News broke Sunday night reporting the death of North Korea’s enigmatic leader, Kim Jong Il, followed swiftly by debate about the impact his successor Kim Jong Un will have on the country’s economy and society – as well as the market’s reaction to his father’s death.
Meanwhile Europe continued to dominate world headlines as it devises next steps after proposing a treaty last week designed to strength fiscal discipline for the European Union. In the United States, the economy continues showing signs of improvement as it eases some minds heading into the highly anticipated holiday week.
In Europe, Italian Prime Minister Mario Monti won a confidence vote from officials to expedite its 30-billion-euro budget crafted to restore the country’s economic confidence and revive its stagnant growth. The passage comes after a week of strikes from Italy’s three biggest labor unions because they say Monti’s package will hurt workers, pensions and the country itself. After passing the House, the measure now moves to the Senate where it’s expected to be actioned by Christmas. While Italy seeks to improve its economy, Poland has been recognized for its robust economy. Experts believe that Poland may have the last healthy economy in Europe as the country’s capital Warsaw received revitalization and the country overall experienced economic growth and increased foreign investments. The question, though, is Poland going to remain as strong as it is now? Because many of its neighbors are suffering in the euro zone, residual effects could spill over the borders to Poland—especially because the country’s main stock index is down 24 percent since April. Unfortunately, some other European countries aren’t in as great shape as Poland. France could see a downgrade of its triple-A rating by Standard & Poor’s. French officials say the speculated credit lowering would be “cataclysmic” to its economy. Germany is still trying to lead through the crisis, opposing euro bonds and lifting bailout cap. In Greece, the nation has abandoned the euro and returned to its drachma currency, and in Britain, Prime Minister David Cameron faced hecklers about vetoing the proposed European Union treaty.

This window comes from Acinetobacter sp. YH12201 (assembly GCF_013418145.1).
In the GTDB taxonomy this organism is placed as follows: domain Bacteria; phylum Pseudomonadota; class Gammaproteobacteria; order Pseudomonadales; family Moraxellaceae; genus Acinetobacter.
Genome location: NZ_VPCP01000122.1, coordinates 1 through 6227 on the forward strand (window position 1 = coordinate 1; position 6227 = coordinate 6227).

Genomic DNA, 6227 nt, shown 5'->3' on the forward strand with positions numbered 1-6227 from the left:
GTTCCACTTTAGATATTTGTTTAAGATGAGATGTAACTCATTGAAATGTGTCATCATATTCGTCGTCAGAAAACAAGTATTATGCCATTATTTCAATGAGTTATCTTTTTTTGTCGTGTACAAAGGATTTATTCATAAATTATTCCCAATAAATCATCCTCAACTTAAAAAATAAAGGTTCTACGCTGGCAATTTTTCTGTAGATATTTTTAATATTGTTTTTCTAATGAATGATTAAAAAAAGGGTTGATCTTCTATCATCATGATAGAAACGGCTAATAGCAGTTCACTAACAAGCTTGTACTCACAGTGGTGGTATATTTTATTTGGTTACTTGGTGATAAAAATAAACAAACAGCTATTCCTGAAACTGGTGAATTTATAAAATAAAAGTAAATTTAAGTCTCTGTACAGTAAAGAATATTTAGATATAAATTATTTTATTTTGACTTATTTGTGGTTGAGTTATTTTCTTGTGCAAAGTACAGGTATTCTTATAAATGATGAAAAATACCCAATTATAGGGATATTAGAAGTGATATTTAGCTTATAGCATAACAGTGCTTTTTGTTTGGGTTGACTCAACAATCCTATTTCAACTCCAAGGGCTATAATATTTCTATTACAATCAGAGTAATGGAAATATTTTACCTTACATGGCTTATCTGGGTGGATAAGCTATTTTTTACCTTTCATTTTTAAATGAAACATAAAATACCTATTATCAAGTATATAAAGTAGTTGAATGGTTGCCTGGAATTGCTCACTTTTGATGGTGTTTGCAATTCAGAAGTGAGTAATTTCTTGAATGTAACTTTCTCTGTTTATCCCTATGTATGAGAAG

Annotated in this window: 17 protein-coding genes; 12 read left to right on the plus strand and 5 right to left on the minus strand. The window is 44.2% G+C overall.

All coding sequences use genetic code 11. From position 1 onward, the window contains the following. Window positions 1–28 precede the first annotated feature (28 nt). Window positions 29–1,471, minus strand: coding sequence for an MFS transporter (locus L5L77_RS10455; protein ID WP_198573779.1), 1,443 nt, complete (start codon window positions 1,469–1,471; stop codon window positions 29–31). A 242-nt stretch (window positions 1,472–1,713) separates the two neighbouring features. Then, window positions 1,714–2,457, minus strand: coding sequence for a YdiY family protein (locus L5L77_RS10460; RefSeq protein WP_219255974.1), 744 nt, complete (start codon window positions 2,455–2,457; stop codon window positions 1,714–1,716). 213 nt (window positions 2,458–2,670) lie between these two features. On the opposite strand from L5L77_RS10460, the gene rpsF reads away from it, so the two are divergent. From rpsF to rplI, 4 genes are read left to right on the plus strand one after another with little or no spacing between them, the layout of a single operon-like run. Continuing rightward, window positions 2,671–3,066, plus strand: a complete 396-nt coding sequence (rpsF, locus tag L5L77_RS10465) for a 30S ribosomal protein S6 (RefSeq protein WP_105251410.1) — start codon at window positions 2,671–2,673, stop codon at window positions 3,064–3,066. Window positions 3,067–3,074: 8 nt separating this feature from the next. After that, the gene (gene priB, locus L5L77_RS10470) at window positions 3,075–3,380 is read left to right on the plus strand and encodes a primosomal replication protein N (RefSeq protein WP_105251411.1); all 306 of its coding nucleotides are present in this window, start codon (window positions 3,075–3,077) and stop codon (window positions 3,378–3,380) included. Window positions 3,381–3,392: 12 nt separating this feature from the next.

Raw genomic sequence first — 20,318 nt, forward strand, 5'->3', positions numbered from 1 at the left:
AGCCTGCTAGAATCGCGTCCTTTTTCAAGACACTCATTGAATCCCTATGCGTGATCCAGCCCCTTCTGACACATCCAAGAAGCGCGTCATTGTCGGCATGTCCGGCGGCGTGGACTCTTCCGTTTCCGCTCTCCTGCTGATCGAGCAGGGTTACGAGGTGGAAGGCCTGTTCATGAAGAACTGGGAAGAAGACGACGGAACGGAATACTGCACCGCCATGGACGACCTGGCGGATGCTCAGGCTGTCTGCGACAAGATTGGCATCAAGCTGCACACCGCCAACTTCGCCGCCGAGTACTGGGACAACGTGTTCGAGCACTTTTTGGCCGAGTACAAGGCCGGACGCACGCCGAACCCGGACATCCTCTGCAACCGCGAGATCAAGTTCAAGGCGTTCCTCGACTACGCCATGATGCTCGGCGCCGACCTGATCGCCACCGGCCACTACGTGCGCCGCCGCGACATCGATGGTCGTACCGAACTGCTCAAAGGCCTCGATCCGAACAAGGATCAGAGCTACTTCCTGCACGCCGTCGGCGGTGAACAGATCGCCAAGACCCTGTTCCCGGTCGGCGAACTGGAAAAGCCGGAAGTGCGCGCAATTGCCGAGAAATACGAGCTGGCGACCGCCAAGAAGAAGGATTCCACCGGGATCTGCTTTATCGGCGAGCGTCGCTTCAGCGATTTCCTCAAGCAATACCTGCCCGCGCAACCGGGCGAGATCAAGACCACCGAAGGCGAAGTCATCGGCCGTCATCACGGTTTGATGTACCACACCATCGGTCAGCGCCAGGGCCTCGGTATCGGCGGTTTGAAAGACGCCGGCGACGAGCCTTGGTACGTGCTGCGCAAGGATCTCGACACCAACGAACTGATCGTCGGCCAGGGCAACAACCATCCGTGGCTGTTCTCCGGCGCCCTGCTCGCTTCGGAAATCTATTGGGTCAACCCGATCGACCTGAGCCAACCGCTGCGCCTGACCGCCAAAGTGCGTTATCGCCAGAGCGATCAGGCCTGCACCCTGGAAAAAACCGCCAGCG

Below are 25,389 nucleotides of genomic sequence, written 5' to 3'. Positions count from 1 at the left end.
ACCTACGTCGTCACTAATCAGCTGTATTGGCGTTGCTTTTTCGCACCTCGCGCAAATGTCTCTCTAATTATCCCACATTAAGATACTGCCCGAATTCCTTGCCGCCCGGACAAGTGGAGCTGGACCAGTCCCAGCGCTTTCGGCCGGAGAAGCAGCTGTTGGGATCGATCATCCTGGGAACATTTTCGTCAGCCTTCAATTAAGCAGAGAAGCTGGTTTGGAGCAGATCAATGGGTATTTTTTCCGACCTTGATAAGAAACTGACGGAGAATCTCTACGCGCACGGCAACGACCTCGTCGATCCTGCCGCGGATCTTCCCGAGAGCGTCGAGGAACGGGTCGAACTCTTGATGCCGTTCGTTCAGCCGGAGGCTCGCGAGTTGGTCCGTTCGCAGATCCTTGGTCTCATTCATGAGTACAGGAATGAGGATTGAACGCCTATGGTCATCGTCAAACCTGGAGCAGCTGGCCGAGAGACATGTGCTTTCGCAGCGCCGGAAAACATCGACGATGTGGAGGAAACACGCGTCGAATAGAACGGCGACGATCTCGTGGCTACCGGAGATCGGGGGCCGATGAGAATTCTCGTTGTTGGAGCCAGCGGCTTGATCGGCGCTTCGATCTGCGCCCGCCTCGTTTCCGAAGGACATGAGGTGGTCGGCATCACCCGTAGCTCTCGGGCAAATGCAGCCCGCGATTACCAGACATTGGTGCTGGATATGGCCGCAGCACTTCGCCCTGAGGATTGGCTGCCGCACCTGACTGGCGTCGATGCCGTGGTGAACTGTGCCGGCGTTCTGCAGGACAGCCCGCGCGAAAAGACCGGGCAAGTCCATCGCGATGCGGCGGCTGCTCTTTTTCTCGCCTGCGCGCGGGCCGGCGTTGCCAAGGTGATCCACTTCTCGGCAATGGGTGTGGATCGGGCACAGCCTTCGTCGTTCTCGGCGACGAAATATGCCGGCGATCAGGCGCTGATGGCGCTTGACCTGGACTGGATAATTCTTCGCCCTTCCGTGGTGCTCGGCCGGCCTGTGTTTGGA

There was good news in the United States last week. Retail sales rose for the sixth straight month, increasing 0.2 percent in November and showing signs that the U.S. economy is growing. Consumer prices also remained steady as the consumer price index went unchanged last month in November. Jobless claims dropped to 366,000, marking a three-year low and signal some recovery to the job market. In the hedge fund world, legendary hedge funder Julian Robertson of Tiger Management Co. is explaining why so many hedge funds are now cropping up. He says the hedge funds business is becoming tougher because more hedge funds are being created as they’re the best way to pay the experienced Wall Street guys.
- Economists React: How Will Kim Jong Il’s Death Impact Markets? The Wall Street Journal, Dec. 19, 2011
- Monti Wins Confidence Vote in Italy’s Lower House, The New York Times, Dec. 16, 2011
- Consumer Prices Steady , Wall Street Journal, Dec. 16, 2011
- US Jobless Claims Drop to 366K – 3 Year Low – EUR/USD Rises, Forex Crunch, Dec. 15, 2011
- Legendary Hedge Funder Julian Robertson Explains Why There Are So Many Hedge Funds Popping Up Now, Business Insider, Dec. 15, 2011
- Poland Skirts Euro Zone Woes, for Now, The New York Times, Dec. 14, 2011
- Leaders Grow Further Apart on Solutions , Wall Street Journal, Dec. 14, 2011
- Retail Sales Rise For Sixth Straight Month, NPR, Dec. 13, 2011
- Cameron Says His Veto on Europe Treaty Protects Britain, The New York Times, Dec. 12, 2011
Be sure to read the full risk disclosure before trading Forex. Please note that Forex trading involves significant risk of loss. It is not suitable for all investors and you should make sure you understand the risks involved before trading. Performance, strategies and charts shown are not necessarily predictive of any particular result. And, as always, past performance is no indication of future results. Investor returns may vary from Trade Leader returns based on slippage, fees, broker spreads, volatility or other market conditions.